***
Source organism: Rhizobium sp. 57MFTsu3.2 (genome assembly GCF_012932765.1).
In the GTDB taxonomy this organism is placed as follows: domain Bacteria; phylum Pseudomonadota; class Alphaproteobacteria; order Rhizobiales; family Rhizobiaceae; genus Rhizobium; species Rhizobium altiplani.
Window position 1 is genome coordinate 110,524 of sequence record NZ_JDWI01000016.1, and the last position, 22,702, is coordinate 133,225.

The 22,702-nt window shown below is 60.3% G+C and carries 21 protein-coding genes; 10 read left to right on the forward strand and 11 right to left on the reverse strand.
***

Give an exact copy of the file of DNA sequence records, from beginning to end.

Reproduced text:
Source organism: Rhizobium sp. 57MFTsu3.2 (genome assembly GCF_012932765.1).
In the GTDB taxonomy this organism is placed as follows: domain Bacteria; phylum Pseudomonadota; class Alphaproteobacteria; order Rhizobiales; family Rhizobiaceae; genus Rhizobium; species Rhizobium altiplani.
Window position 1 is genome coordinate 110,524 of sequence record NZ_JDWI01000016.1, and the last position, 22,702, is coordinate 133,225.

The 22,702-nt window shown below is 60.3% G+C and carries 21 protein-coding genes; 10 read left to right on the forward strand and 11 right to left on the reverse strand.